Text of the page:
Last season saw huge upheaval, some remarkable moments and signs of optimism at Red Bull and its junior sister team Toro Rosso.
Red Bull started 2016 with Daniel Ricciardo and Daniil Kyvat as their drivers and only four races into the season – and after a series of controversial crashes – the Russian was demoted to Toro Rosso and replaced with the up-and-coming Max Verstappen.
Faced with new rules and assisted by a stable driver line-up, what can Red Bull and Toro Rosso achieve in 2017?
That Red Bull managed to finish the 2016 campaign in second was a phenomenal outcome.
The team went into the season on the back-foot having only secured an engine deal with Renault in December, while questions lingered over the ability of the engine to compete head-to-head with Mercedes.
But the French engine manufacturer took a huge leap forward going into the 2016 season and, coupled with their already renowned aerodynamic performance, Red Bull easily finished in second and heralded a warning to the other teams about their ability to compete in 2017.
Unusual for Red Bull, they offered few aerodynamic upgrades indicating that they had an eye to 2017 early in the season. Their only big aero improvement came by way of a new splitter winglet fitted to the RB12 in the pre-season rather than using the “bat wing” made popular by Mercedes.
Instead, Red Bull focused on ways to maximise efficiency and deploy as much energy as possible on each lap. If the Renault engine can continue to develop at the same pace – and add more horsepower – the Red Bulls will be more competitive on high speed tracks like Baku and Montreal.
Adding to their title hopes is the X-factor brought to the team by their drivers Daniel Ricciardo and Max Verstappen.
Ricciardo had a solid 2016 earning a win in Malaysia and missing out in Monaco only due to an error on a pit stop. His experience and strong qualifying pace will be invaluable come race day.
Asked about Red Bull’s prospects for the coming said, Ricciardo said: “2016 was really encouraging for the whole team. We found ourselves fighting again for wins, podiums and pole positions. It was a great step closer to where we want to return to. And from what I hear about the new car, I would definitely risk a bet in our favour.”
One the other side of the garage is the highly impressive Max Verstappen. After taking a seat at Red Bull mid-way through last season, the young Dutchman took little time to demonstrate his courage, enthusiasm and speed. At times polarising for his robust defending, there is no doubt that Verstappen is one of the hottest names on the Formula 1 circuit and fast becoming a star.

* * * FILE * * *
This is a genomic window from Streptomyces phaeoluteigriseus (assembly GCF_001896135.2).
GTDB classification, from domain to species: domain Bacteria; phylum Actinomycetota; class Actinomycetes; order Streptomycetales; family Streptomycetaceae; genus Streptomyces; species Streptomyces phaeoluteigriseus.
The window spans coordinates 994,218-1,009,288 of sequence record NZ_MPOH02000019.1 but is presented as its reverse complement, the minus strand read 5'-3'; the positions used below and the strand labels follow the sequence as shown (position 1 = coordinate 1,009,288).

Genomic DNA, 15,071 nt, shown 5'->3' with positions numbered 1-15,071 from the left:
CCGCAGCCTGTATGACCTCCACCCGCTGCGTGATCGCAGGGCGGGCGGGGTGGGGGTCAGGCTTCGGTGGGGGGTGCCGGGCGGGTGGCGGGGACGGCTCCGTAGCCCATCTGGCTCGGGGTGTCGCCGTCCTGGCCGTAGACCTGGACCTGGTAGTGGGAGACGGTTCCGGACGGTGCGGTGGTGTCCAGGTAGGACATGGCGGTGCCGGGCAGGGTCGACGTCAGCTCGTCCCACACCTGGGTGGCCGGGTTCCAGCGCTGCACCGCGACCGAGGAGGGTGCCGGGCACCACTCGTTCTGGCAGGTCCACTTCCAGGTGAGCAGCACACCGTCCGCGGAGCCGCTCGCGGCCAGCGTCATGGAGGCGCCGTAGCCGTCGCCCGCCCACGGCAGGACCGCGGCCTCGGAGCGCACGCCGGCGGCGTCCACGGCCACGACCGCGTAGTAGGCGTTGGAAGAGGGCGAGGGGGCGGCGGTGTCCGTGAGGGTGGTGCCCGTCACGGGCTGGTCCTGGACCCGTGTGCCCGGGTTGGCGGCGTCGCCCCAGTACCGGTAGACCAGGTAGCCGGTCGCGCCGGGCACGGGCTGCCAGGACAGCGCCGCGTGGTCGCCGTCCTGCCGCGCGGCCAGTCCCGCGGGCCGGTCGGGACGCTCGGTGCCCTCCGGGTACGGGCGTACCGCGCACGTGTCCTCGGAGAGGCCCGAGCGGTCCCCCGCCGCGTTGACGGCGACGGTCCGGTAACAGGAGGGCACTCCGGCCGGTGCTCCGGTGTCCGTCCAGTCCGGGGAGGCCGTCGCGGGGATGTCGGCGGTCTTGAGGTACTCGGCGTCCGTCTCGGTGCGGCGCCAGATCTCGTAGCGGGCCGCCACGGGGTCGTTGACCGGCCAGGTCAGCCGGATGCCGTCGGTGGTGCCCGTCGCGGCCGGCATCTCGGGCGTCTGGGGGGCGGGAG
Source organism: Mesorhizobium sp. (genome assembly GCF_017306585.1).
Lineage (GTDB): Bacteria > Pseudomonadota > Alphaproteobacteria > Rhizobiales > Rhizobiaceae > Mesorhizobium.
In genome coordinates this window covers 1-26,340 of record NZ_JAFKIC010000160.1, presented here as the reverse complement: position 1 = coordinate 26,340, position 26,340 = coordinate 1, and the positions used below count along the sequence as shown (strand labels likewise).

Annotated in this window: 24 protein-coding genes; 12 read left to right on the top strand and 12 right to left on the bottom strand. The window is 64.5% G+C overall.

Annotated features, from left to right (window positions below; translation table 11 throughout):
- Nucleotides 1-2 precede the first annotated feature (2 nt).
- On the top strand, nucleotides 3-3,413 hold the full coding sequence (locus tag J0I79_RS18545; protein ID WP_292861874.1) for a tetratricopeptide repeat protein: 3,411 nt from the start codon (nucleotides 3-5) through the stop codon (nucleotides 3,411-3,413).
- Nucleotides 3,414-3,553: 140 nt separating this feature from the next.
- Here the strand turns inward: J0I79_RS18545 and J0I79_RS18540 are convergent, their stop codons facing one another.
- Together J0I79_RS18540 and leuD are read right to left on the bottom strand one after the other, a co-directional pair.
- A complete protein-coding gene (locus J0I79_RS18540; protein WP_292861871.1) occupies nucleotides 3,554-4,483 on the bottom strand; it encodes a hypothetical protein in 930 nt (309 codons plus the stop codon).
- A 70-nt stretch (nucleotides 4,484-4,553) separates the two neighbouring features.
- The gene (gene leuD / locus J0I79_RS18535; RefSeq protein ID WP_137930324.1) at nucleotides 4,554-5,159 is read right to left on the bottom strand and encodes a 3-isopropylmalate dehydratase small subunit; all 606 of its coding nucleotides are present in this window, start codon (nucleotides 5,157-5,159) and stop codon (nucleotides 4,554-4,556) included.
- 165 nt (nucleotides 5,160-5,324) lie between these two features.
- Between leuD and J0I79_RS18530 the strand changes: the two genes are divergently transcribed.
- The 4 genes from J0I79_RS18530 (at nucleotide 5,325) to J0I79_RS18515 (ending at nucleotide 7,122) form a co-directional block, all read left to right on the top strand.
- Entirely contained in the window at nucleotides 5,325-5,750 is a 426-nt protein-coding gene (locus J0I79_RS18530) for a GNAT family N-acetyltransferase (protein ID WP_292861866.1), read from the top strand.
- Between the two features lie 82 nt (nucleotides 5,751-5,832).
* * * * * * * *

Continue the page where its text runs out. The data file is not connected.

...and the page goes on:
An improved engine, rules that favour aerodynamics and the best driver line-up means that the Milton Keynes based team will be challenging Mercedes this year.
Red Bull’s sister team Toro Rosso finished 2016 in sixth place – a highly respectable result given the driver changes after the Russian Grand Prix and their engine fragility.
Toro Rosso ran Ferrari’s 2015 engine and was regularly a step off the pace. Despite a stand-out chassis, the Toro Rosso cars were always going to fall away as the season went on and their fortunes weren’t aided by Kyvat’s mid season woes.
After re-joining Toro Rosso, Kyvat looked a shadow of his former best often cutting a despondent figure at post-race media briefings. The upside for Toro Rosso was the consistent and strong performances of Carlos Sainz. The Spaniard remained focus despite being overlooked for a promotion and resisted the temptation to jump to another middle of the pack team like Haas or Renault that had openings.
Toro Rosso will be switching the Ferrari engine for a Renault engine this year meaning that they may well drop off the pace a little further. But that isn’t deterring team boss Franz Tost who is implementing a gruelling around-the-clock schedule to get their cars ready for testing in Barcelona on 27 February.
“From the production side, we will have to work 24/7 for a period.”
“From the middle of January to the middle of February, we will run three shifts per day. It’s a very short period because it’s quite cost intensive.”
“As long as you can stay in the windtunnel and do research and development, there’s more performance you can come up with.”
“This is the difference with a small team, once we set up the deadline we must say ‘stop now’, because otherwise we don’t drive.”
“We need to have the decision about the drawing release on a certain date and then they know it’s absolutely latest, it’s not possible any more because we’re on the limit.”